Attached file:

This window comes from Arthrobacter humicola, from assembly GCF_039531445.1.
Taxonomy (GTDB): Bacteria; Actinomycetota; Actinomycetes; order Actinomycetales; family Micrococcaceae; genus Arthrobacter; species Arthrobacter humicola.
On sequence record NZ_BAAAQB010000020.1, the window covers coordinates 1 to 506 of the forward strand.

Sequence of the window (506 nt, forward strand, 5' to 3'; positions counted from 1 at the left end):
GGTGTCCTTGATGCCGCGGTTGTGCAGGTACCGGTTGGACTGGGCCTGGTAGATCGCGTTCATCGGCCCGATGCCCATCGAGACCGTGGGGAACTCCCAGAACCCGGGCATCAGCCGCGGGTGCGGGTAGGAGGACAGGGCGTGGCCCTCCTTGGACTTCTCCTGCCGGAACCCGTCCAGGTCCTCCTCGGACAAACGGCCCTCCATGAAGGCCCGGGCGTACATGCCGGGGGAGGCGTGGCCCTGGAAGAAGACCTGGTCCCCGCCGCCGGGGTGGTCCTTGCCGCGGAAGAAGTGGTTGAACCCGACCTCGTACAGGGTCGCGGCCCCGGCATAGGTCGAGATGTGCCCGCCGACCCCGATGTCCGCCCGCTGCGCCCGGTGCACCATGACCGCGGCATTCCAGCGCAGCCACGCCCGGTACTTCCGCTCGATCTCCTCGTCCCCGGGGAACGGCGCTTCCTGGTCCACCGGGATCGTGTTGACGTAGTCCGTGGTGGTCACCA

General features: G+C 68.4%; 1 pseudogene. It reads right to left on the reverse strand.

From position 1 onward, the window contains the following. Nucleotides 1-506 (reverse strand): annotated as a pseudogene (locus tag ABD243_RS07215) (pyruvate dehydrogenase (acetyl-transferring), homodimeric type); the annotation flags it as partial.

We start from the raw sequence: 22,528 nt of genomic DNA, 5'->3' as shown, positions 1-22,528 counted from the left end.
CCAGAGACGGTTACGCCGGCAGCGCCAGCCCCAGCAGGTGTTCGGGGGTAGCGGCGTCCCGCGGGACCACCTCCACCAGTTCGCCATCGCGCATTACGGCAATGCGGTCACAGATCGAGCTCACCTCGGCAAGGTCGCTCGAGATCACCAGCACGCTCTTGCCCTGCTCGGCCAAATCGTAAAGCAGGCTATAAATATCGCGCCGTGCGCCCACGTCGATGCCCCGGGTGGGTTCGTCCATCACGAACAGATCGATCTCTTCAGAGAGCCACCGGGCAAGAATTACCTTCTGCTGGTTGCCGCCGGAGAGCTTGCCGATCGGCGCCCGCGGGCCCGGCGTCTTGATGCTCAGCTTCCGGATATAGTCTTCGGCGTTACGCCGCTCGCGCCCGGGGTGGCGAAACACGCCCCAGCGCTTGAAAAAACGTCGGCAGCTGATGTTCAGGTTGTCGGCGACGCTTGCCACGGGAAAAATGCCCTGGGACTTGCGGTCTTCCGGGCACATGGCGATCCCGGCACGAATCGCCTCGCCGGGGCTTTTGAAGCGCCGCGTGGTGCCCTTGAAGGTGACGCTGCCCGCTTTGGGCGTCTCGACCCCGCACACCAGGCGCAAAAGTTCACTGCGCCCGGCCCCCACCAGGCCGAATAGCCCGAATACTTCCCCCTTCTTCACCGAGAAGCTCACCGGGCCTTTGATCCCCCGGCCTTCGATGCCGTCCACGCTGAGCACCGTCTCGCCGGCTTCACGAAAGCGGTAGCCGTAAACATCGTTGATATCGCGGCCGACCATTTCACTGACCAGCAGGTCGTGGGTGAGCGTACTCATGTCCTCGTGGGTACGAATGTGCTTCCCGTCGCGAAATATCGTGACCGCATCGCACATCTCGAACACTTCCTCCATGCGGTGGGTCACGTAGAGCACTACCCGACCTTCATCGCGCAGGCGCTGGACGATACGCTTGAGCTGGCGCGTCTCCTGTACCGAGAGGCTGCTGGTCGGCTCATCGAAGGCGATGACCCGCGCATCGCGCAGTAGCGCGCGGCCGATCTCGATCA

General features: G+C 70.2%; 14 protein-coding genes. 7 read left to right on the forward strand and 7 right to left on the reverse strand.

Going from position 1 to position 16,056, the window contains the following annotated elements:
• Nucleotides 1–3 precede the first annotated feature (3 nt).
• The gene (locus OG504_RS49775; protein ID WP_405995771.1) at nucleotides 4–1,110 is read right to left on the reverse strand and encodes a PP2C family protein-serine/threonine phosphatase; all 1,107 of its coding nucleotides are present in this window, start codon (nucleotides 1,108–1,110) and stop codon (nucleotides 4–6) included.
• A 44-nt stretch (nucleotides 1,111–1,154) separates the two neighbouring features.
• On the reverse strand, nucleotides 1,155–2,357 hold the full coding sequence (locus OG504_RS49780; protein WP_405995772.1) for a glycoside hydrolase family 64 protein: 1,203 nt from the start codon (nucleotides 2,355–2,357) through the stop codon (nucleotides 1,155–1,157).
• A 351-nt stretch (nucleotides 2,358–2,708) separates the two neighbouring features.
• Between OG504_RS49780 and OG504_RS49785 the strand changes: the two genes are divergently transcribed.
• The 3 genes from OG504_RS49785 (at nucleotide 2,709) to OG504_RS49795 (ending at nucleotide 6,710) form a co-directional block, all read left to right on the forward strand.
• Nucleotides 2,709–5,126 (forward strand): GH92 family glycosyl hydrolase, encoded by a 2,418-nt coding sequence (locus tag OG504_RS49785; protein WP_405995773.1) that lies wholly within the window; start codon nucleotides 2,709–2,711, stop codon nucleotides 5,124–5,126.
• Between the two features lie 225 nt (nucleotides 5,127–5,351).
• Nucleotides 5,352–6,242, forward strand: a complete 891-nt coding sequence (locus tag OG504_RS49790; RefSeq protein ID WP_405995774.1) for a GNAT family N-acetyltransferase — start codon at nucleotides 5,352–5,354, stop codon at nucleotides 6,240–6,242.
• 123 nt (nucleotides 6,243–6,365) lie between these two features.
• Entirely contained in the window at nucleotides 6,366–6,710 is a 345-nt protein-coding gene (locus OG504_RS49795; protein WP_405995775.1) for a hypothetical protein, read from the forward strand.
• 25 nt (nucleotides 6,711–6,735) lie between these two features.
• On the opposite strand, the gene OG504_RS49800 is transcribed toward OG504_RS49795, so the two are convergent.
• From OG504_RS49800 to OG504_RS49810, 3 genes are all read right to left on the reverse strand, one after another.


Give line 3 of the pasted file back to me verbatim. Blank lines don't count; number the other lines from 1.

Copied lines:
On sequence record NZ_BAAAQB010000020.1, the window covers coordinates 1 to 506 of the forward strand.